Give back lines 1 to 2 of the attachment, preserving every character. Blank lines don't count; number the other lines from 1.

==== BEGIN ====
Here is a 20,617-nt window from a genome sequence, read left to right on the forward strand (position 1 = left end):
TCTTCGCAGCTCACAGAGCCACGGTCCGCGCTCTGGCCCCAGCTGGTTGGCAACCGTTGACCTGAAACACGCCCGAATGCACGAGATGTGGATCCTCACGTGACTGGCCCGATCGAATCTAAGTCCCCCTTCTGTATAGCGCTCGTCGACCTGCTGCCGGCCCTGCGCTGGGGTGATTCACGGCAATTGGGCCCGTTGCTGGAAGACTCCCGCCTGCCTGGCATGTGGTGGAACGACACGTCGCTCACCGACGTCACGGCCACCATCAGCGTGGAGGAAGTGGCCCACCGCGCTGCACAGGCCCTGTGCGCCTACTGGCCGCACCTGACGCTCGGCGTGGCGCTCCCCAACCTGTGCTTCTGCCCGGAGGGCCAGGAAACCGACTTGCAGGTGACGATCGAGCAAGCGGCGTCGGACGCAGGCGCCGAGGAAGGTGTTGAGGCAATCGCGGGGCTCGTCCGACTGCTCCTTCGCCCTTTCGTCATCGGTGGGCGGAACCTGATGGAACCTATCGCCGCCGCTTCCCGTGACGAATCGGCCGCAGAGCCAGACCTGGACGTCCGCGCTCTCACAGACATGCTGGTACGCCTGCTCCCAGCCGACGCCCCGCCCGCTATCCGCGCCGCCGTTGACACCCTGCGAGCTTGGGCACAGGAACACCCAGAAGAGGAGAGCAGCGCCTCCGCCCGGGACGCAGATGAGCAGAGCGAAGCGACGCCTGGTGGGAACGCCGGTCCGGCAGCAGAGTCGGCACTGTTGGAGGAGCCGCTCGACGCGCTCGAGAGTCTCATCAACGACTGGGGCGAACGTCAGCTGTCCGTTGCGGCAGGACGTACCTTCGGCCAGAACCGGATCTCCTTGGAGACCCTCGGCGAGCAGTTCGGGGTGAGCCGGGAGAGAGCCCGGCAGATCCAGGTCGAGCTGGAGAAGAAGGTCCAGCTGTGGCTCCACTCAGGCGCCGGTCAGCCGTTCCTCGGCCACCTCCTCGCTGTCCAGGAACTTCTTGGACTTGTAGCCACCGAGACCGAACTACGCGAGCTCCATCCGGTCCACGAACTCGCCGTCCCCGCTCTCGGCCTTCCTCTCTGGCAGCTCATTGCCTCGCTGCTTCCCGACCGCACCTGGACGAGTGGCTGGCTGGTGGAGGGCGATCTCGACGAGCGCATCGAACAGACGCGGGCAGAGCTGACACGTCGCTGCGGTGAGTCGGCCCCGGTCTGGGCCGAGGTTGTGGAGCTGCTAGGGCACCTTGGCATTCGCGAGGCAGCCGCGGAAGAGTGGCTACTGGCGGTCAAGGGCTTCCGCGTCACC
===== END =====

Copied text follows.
Here is a 20,617-nt window from a genome sequence, read left to right on the forward strand (position 1 = left end):
TCTTCGCAGCTCACAGAGCCACGGTCCGCGCTCTGGCCCCAGCTGGTTGGCAACCGTTGACCTGAAACACGCCCGAATGCACGAGATGTGGATCCTCACGTGACTGGCCCGATCGAATCTAAGTCCCCCTTCTGTATAGCGCTCGTCGACCTGCTGCCGGCCCTGCGCTGGGGTGATTCACGGCAATTGGGCCCGTTGCTGGAAGACTCCCGCCTGCCTGGCATGTGGTGGAACGACACGTCGCTCACCGACGTCACGGCCACCATCAGCGTGGAGGAAGTGGCCCACCGCGCTGCACAGGCCCTGTGCGCCTACTGGCCGCACCTGACGCTCGGCGTGGCGCTCCCCAACCTGTGCTTCTGCCCGGAGGGCCAGGAAACCGACTTGCAGGTGACGATCGAGCAAGCGGCGTCGGACGCAGGCGCCGAGGAAGGTGTTGAGGCAATCGCGGGGCTCGTCCGACTGCTCCTTCGCCCTTTCGTCATCGGTGGGCGGAACCTGATGGAACCTATCGCCGCCGCTTCCCGTGACGAATCGGCCGCAGAGCCAGACCTGGACGTCCGCGCTCTCACAGACATGCTGGTACGCCTGCTCCCAGCCGACGCCCCGCCCGCTATCCGCGCCGCCGTTGACACCCTGCGAGCTTGGGCACAGGAACACCCAGAAGAGGAGAGCAGCGCCTCCGCCCGGGACGCAGATGAGCAGAGCGAAGCGACGCCTGGTGGGAACGCCGGTCCGGCAGCAGAGTCGGCACTGTTGGAGGAGCCGCTCGACGCGCTCGAGAGTCTCATCAACGACTGGGGCGAACGTCAGCTGTCCGTTGCGGCAGGACGTACCTTCGGCCAGAACCGGATCTCCTTGGAGACCCTCGGCGAGCAGTTCGGGGTGAGCCGGGAGAGAGCCCGGCAGATCCAGGTCGAGCTGGAGAAGAAGGTCCAGCTGTGGCTCCACTCAGGCGCCGGTCAGCCGTTCCTCGGCCACCTCCTCGCTGTCCAGGAACTTCTTGGACTTGTAGCCACCGAGACCGAACTACGCGAGCTCCATCCGGTCCACGAACTCGCCGTCCCCGCTCTCGGCCTTCCTCTCTGGCAGCTCATTGCCTCGCTGCTTCCCGACCGCACCTGGACGAGTGGCTGGCTGGTGGAGGGCGATCTCGACGAGCGCATCGAACAGACGCGGGCAGAGCTGACACGTCGCTGCGGTGAGTCGGCCCCGGTCTGGGCCGAGGTTGTGGAGCTGCTAGGGCACCTTGGCATTCGCGAGGCAGCCGCGGAAGAGTGGCTACTGGCGGTCAAGGGCTTCCGCGTCACC